Trade Agreements and Its Impact on the Indian Economy



India is a democratic and political country with a well streamlined administrative structure, and an already existing mixed economy, with a rich experience of private sector operations. Also available in India is a vast stock of skilled manpower and entrepreneurial class, a reasonably good basic infrastructure and a good track record of fulfilling past international obligations.

The present bout of economic reforms in India started in the eighties, mark both a continuity and a break with India’s post-independence development strategy. India’s strategy for development was largely influenced by :

o The cynicism of policy makers regarding any possible help from the rest of the world by way of investments, transfer of technology and trade and

o Reservation regarding ability of market forces to bring about of their own, an optimum allocation of resources, thus balancing the country’s two main objectives – ‘growth’ & ‘equity’.

o The External world is not necessarily an unfriendly one, especially after the present day technological changes and changes in the political – economic relations between nations.

o The domestic economy has now reached a threshold where for better utilization of resources the benefits of the market forces can be harnessed, by proper market friendly macro and micro economic policies helping both in higher growth and more equity.

Since 1997, and especially after 1985-86 the Government has embarked upon a series of economic reforms leading towards liberalization and deregulation. The world trade in commercial services amounts to US$ 1440 billion in the year 2001 which is 23% of goods trade. In India it accounted to 49% of GDP in 2000-01 with Agriculture 27% and Manufacturing 23% of GDP.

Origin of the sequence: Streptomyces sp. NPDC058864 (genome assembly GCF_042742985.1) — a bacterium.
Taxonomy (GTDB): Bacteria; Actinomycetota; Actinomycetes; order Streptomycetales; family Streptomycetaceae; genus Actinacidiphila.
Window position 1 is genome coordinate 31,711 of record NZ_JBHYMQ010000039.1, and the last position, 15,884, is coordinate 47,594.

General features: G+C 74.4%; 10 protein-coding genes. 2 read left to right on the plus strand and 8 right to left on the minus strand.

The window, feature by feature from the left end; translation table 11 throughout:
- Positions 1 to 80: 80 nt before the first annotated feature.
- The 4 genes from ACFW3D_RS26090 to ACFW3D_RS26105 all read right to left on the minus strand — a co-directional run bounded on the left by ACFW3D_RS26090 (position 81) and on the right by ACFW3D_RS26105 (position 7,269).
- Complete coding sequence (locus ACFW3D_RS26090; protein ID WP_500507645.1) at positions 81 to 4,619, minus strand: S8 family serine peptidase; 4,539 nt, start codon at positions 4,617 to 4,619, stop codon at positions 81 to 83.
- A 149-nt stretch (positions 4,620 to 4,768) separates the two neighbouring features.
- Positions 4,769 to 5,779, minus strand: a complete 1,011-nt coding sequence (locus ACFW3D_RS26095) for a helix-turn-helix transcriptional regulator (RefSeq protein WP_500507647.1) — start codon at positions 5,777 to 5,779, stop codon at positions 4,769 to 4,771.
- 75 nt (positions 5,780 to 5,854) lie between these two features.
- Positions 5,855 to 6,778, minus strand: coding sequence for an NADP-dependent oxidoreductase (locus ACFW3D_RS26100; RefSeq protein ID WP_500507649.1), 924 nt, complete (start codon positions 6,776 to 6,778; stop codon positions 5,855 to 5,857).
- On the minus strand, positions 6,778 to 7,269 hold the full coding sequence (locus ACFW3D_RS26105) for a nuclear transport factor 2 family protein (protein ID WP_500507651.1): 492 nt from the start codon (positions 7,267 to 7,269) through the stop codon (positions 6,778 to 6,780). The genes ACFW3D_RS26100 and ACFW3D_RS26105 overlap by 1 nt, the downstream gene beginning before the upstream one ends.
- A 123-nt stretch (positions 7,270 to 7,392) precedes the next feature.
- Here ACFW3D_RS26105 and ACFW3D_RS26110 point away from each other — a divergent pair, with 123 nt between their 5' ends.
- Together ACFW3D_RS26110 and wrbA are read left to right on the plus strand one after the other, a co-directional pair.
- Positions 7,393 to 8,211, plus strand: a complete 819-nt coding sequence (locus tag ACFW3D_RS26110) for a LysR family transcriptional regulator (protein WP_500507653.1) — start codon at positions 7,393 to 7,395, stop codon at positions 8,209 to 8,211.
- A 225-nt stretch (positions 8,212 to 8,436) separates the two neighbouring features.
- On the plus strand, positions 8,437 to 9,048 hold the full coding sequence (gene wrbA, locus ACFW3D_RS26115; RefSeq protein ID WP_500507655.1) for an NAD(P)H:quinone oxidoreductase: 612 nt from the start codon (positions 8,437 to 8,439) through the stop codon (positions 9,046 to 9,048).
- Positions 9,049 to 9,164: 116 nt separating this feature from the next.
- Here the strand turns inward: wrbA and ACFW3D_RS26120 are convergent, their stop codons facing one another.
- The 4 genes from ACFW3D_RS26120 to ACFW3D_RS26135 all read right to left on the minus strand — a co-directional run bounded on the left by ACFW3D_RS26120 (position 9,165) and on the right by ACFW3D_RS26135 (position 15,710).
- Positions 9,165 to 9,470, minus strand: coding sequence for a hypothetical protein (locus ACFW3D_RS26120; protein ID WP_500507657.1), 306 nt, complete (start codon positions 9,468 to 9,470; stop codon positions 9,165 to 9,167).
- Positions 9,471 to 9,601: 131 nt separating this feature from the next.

Since Feb 2000, negotiations are on the go in WTO to expand & ‘fine tune’ the GATS. The negotiations have aroused concerns worldwide. A growing number of local governments, trade unions, NGO’s are criticizing GATS and call for a halt on the negotiations.


The General Agreement on Trade in Services came into existence as a result of the Uruguay Round of negotiations and entered into force on 1st January 1995 with the establishment of WTO. The aim of GATS is to gradually remove all barriers of trade in services. The agreement covers services as diverse as banking, education, healthcare, tourism or transport. The main idea is to open up these services to international competition, allowing for profits. The multi lateral legal instruments resulting from the Uruguay Round were treated as single undertaking . India also signed all the agreements under the single undertaking rule and GATS is a part of this whole package.

Prior to the Uruguay Round, services were considered to offer less potential for trade expansion than goods, thanks to existence of technical, institutional and regulatory barriers. However, the development of new transmission technologies facilitating the supply of services (e.g. satellite communication, electronic banking, tele – education), the opening of monopolies in many countries and gradual liberalization of hitherto regulated sectors like transport, banking and insurance combined with changes in consumer preferences, enhanced the “tradeability” of services.These developments increased international services flows and created a similar need for multilateral disciplines- as in the area of goods.

The GATS covers all internationally traded services with two exceptions : services provide to the public in the exercise of governmental authority and in the Air transport sector, traffic rights and all services directly related to the exercise of traffic rights. It recognizes the right of Members to regulate the supply of services in pursuit of their own national policy objectives.